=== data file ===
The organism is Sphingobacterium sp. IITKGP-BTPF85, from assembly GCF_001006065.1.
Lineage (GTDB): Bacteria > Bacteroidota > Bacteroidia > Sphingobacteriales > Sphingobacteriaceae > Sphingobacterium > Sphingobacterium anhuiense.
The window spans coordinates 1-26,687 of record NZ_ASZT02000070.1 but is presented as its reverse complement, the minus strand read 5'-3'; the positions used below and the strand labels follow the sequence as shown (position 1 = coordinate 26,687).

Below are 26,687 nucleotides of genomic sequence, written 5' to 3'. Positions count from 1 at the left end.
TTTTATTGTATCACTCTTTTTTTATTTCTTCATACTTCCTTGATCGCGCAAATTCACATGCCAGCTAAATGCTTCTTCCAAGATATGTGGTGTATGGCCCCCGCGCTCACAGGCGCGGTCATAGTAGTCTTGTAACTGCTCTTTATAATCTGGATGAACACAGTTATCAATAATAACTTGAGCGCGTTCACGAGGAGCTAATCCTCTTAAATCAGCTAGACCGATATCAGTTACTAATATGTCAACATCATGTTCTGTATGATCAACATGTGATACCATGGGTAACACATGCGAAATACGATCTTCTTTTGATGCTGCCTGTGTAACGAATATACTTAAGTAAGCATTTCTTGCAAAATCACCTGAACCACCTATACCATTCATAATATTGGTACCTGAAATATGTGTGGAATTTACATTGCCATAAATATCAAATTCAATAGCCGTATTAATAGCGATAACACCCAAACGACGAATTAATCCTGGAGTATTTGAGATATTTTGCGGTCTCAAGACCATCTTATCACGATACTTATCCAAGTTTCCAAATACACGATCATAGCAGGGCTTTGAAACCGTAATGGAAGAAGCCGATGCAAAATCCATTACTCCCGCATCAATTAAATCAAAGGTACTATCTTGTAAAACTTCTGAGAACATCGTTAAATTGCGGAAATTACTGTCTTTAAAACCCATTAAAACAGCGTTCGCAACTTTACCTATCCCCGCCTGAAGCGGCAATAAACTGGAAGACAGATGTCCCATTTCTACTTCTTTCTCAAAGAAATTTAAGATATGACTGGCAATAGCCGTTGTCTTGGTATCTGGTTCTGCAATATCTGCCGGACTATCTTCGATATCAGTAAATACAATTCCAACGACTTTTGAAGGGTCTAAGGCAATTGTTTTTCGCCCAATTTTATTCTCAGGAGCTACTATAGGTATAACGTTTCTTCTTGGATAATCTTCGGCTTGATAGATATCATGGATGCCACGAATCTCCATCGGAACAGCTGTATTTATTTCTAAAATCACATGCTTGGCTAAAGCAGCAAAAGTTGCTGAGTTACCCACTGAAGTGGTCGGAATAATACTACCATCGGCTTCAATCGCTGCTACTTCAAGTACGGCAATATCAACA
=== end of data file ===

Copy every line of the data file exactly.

The organism is Sphingobacterium sp. IITKGP-BTPF85, from assembly GCF_001006065.1.
Lineage (GTDB): Bacteria > Bacteroidota > Bacteroidia > Sphingobacteriales > Sphingobacteriaceae > Sphingobacterium > Sphingobacterium anhuiense.
The window spans coordinates 1-26,687 of record NZ_ASZT02000070.1 but is presented as its reverse complement, the minus strand read 5'-3'; the positions used below and the strand labels follow the sequence as shown (position 1 = coordinate 26,687).

Below are 26,687 nucleotides of genomic sequence, written 5' to 3'. Positions count from 1 at the left end.
TTTTATTGTATCACTCTTTTTTTATTTCTTCATACTTCCTTGATCGCGCAAATTCACATGCCAGCTAAATGCTTCTTCCAAGATATGTGGTGTATGGCCCCCGCGCTCACAGGCGCGGTCATAGTAGTCTTGTAACTGCTCTTTATAATCTGGATGAACACAGTTATCAATAATAACTTGAGCGCGTTCACGAGGAGCTAATCCTCTTAAATCAGCTAGACCGATATCAGTTACTAATATGTCAACATCATGTTCTGTATGATCAACATGTGATACCATGGGTAACACATGCGAAATACGATCTTCTTTTGATGCTGCCTGTGTAACGAATATACTTAAGTAAGCATTTCTTGCAAAATCACCTGAACCACCTATACCATTCATAATATTGGTACCTGAAATATGTGTGGAATTTACATTGCCATAAATATCAAATTCAATAGCCGTATTAATAGCGATAACACCCAAACGACGAATTAATCCTGGAGTATTTGAGATATTTTGCGGTCTCAAGACCATCTTATCACGATACTTATCCAAGTTTCCAAATACACGATCATAGCAGGGCTTTGAAACCGTAATGGAAGAAGCCGATGCAAAATCCATTACTCCCGCATCAATTAAATCAAAGGTACTATCTTGTAAAACTTCTGAGAACATCGTTAAATTGCGGAAATTACTGTCTTTAAAACCCATTAAAACAGCGTTCGCAACTTTACCTATCCCCGCCTGAAGCGGCAATAAACTGGAAGACAGATGTCCCATTTCTACTTCTTTCTCAAAGAAATTTAAGATATGACTGGCAATAGCCGTTGTCTTGGTATCTGGTTCTGCAATATCTGCCGGACTATCTTCGATATCAGTAAATACAATTCCAACGACTTTTGAAGGGTCTAAGGCAATTGTTTTTCGCCCAATTTTATTCTCAGGAGCTACTATAGGTATAACGTTTCTTCTTGGATAATCTTCGGCTTGATAGATATCATGGATGCCACGAATCTCCATCGGAACAGCTGTATTTATTTCTAAAATCACATGCTTGGCTAAAGCAGCAAAAGTTGCTGAGTTACCCACTGAAGTGGTCGGAATAATACTACCATCGGCTTCAATCGCTGCTACTTCAAGTACGGCAATATCAACA